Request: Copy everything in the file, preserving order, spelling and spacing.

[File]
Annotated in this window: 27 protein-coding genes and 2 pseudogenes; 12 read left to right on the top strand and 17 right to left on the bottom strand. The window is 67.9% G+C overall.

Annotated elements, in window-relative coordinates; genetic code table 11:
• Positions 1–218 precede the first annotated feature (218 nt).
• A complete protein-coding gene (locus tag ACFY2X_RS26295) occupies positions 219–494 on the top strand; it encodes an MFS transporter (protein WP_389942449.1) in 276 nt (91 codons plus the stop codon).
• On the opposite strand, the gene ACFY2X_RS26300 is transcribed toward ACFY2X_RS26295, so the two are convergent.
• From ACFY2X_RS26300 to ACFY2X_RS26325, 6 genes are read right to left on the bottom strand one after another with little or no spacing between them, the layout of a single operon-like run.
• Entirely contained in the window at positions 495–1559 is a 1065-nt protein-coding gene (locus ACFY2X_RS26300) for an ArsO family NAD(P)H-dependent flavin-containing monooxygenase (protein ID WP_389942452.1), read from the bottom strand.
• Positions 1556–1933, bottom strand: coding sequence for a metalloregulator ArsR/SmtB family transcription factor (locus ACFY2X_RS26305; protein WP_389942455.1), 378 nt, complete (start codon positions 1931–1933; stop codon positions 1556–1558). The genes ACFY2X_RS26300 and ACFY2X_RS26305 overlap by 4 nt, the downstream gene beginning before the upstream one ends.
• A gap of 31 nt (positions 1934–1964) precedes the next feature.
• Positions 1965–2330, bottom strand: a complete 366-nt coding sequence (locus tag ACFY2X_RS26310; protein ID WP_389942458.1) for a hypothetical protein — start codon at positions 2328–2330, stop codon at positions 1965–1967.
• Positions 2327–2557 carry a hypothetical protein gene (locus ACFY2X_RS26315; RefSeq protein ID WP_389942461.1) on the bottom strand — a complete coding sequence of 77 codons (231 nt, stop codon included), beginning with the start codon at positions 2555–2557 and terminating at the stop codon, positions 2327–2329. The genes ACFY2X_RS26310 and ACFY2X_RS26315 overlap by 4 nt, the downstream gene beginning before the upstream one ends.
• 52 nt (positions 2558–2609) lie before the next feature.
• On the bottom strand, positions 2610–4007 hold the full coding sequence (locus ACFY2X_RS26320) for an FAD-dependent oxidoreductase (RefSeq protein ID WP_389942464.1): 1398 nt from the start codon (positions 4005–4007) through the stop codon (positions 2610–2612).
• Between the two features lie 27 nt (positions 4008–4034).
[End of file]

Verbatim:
Annotated in this window: 27 protein-coding genes and 2 pseudogenes; 12 read left to right on the top strand and 17 right to left on the bottom strand. The window is 67.9% G+C overall.

Annotated elements, in window-relative coordinates; genetic code table 11:
• Positions 1–218 precede the first annotated feature (218 nt).
• A complete protein-coding gene (locus tag ACFY2X_RS26295) occupies positions 219–494 on the top strand; it encodes an MFS transporter (protein WP_389942449.1) in 276 nt (91 codons plus the stop codon).
• On the opposite strand, the gene ACFY2X_RS26300 is transcribed toward ACFY2X_RS26295, so the two are convergent.
• From ACFY2X_RS26300 to ACFY2X_RS26325, 6 genes are read right to left on the bottom strand one after another with little or no spacing between them, the layout of a single operon-like run.
• Entirely contained in the window at positions 495–1559 is a 1065-nt protein-coding gene (locus ACFY2X_RS26300) for an ArsO family NAD(P)H-dependent flavin-containing monooxygenase (protein ID WP_389942452.1), read from the bottom strand.
• Positions 1556–1933, bottom strand: coding sequence for a metalloregulator ArsR/SmtB family transcription factor (locus ACFY2X_RS26305; protein WP_389942455.1), 378 nt, complete (start codon positions 1931–1933; stop codon positions 1556–1558). The genes ACFY2X_RS26300 and ACFY2X_RS26305 overlap by 4 nt, the downstream gene beginning before the upstream one ends.
• A gap of 31 nt (positions 1934–1964) precedes the next feature.
• Positions 1965–2330, bottom strand: a complete 366-nt coding sequence (locus tag ACFY2X_RS26310; protein ID WP_389942458.1) for a hypothetical protein — start codon at positions 2328–2330, stop codon at positions 1965–1967.
• Positions 2327–2557 carry a hypothetical protein gene (locus ACFY2X_RS26315; RefSeq protein ID WP_389942461.1) on the bottom strand — a complete coding sequence of 77 codons (231 nt, stop codon included), beginning with the start codon at positions 2555–2557 and terminating at the stop codon, positions 2327–2329. The genes ACFY2X_RS26310 and ACFY2X_RS26315 overlap by 4 nt, the downstream gene beginning before the upstream one ends.
• 52 nt (positions 2558–2609) lie before the next feature.
• On the bottom strand, positions 2610–4007 hold the full coding sequence (locus ACFY2X_RS26320) for an FAD-dependent oxidoreductase (RefSeq protein ID WP_389942464.1): 1398 nt from the start codon (positions 4005–4007) through the stop codon (positions 2610–2612).
• Between the two features lie 27 nt (positions 4008–4034).